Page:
em>By Schuyler Dixon, Associated Press /em> The NFL filed an emergency motion in federal appeals court Friday, hoping to get a swift ruling on its request to overrule a judge who blocked a six-game suspension for star Dallas Cowboys running back Ezekiel Elliott in a domestic violence case in Ohio. The league filed its request with the 5th U.S. Circuit Court of Appeals in New Orleans, even though a federal judge in Texas hasn’t ruled on a request to put the injunction on hold while an appeal is pursued. The emergency motion asks the court to rule on the request to suspend U.S. District Judge Amos Mazzant’s injunction as early as Tuesday, the start of the practice week before the Cowboys’ third game of the season against Arizona. If the ruling isn’t made by Tuesday, the NFL is asking for a decision by Sept. 26, the start of practice before Dallas’ Week 4 home game against the Los Angeles Rams. Elliott had already been cleared to play in a 19-3 win over the New York Giants in the season opener before Mazzant granted his request for an injunction. Last year’s NFL rushing leader will play Sunday at Denver under Mazzant’s ruling. The 22-year-old Elliott was suspended by Commissioner Roger Goodell in August after the league concluded following a yearlong investigation that he had several physical confrontations last summer in Ohio with his girlfriend at the time. The NFL players’ union sued on Elliott’s behalf. In its emergency motion, the NFL reiterated previous arguments that Elliott’s attorneys sued prematurely because arbitrator Harold Henderson had yet to rule on the running back’s appeal of the suspension. The appeal was denied the same day as arguments over the request for an injunction from Mazzant in Sherman, Texas, about 65 miles north of Dallas. The NFL ultimately wants to get the case moved from Texas to the Southern District of New York. That was the venue for the league’s successful appeal after a federal judge had overturned New England quarterback Tom Brady’s four-game suspension in the “Deflategate” case. The NFL contends Mazzant’s ruling was an unnecessary interference in the league’s labor deal with the players. “Put differently, the six-game suspension approved by the arbitrator will ultimately stand, and no one’s interests are served by delaying that discipline based on a misguided order by a district court that lacked jurisdiction,” the NFL wrote in its motion. Mazzant’s ruling took aim at Henderson and the NFL , saying decisions not to allow Goodell and Tiffany Thompson, the ex-girlfriend, to testify at the appeal were among several factors unfair to Elliott. The NFL has maintained that it followed all procedures for discipline in the collective bargaining agreement. Three years ago, the NFL stiffened its domestic violence policy with the six-game standard and more investigative power. The changes came after the league was sharply criticized for its handling of a domestic incident involving former Baltimore running back Ray Rice. According to the letter Elliott received informing him of the suspension last month, the NFL believed he used “physical force” three times in a span of five days in a Columbus, Ohio, apartment last July resulting in injuries to Thompson’s face, neck, shoulders, arms, hands, wrists, hips and knees. Prosecutors in Columbus decided about a year ago not to pursue the case in the city where Elliott starred for Ohio State, but the NFL kept the investigation open. The league said its conclusions were based on photographs, text messages and other electronic evidence. Elliott rushed for 1,631 yards as a rookie to help the Cowboys to the best record in the NFC at 13-3. He had 104 yards in the opener against the Giants. .....»»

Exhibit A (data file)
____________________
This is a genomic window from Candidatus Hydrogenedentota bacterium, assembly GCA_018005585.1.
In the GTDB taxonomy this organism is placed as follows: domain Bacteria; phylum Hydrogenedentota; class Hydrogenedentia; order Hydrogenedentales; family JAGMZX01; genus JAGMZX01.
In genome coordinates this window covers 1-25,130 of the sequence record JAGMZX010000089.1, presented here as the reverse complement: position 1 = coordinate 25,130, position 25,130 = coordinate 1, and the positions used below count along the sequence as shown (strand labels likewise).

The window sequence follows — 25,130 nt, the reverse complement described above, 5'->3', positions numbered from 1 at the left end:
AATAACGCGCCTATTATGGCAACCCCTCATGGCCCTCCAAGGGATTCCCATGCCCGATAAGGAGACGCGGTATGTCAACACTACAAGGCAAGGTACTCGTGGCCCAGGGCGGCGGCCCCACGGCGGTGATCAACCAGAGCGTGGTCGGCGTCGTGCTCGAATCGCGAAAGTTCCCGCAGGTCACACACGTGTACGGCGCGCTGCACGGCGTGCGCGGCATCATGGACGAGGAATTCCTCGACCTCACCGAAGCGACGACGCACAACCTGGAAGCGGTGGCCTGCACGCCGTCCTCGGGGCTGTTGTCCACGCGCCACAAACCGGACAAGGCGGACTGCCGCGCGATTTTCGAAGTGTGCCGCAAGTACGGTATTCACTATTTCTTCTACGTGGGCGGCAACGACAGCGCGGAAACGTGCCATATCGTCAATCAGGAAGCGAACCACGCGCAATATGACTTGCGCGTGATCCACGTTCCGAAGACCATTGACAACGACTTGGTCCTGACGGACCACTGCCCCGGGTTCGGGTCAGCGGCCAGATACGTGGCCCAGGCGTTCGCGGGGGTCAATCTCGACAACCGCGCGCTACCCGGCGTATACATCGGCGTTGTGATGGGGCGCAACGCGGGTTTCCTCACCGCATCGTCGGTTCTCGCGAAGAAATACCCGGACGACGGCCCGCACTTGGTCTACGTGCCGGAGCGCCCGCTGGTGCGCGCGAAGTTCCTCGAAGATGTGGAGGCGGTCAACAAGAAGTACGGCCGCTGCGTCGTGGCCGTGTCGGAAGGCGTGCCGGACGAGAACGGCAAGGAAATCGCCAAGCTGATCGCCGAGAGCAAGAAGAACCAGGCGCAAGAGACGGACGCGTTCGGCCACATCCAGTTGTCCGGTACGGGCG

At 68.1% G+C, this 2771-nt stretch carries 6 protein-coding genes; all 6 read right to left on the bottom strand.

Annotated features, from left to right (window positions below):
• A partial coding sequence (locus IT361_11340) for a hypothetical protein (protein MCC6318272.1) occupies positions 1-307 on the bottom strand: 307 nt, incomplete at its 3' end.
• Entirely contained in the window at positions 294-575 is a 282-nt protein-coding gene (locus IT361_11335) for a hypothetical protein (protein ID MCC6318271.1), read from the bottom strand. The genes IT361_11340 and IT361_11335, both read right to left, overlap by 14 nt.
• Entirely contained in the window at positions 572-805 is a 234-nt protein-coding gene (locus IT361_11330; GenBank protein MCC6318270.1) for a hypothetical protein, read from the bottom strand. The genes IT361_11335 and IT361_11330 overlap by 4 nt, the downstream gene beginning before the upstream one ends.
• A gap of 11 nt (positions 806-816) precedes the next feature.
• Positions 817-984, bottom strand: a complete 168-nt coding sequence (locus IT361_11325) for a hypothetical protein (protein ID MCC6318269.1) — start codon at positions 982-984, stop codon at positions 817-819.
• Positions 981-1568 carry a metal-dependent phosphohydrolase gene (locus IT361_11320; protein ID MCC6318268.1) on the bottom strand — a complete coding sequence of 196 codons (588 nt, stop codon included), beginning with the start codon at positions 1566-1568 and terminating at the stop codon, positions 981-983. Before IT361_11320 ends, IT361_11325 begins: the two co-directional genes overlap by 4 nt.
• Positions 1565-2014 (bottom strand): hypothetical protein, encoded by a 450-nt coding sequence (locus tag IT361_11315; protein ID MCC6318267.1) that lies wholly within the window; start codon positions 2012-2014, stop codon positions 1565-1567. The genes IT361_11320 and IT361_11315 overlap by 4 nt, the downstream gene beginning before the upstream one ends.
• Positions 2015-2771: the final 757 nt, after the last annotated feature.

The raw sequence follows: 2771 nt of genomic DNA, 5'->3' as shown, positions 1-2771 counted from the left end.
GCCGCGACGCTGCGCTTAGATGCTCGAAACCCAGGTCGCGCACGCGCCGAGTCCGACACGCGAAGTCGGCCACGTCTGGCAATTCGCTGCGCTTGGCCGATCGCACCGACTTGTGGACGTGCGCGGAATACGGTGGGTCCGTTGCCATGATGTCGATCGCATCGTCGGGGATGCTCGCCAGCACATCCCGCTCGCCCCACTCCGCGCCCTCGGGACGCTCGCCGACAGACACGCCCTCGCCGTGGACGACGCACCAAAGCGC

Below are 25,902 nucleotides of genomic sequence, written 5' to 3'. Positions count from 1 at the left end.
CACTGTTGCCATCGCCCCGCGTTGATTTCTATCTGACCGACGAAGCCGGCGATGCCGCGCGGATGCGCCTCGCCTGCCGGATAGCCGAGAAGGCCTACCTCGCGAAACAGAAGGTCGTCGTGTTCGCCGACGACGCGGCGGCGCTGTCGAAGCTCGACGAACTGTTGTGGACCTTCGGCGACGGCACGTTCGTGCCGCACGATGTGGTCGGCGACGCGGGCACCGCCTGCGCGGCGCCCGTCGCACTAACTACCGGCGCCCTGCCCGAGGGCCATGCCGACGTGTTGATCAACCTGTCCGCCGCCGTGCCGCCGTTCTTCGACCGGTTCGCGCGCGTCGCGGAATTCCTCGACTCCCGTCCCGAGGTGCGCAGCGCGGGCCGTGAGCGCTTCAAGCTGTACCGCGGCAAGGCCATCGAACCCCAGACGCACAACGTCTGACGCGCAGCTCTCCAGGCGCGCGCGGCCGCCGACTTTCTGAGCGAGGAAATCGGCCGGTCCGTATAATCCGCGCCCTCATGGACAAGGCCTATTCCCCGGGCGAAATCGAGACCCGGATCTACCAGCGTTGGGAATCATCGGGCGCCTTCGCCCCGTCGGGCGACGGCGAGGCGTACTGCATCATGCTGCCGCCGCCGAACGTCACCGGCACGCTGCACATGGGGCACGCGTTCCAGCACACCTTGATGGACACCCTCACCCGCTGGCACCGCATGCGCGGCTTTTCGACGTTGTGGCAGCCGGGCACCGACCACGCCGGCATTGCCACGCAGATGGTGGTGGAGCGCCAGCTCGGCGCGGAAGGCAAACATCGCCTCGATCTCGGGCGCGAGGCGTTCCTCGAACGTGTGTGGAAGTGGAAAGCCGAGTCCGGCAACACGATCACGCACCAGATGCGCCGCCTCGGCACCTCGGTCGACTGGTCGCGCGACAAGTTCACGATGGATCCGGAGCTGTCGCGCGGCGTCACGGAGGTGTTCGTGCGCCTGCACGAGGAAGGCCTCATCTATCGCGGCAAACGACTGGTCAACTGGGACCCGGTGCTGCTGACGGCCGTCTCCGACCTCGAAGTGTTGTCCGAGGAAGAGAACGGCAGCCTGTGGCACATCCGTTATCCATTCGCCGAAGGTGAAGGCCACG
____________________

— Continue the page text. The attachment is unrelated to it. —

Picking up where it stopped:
Category: sportsSource:  abscbnRelated NewsSep 16th, 2017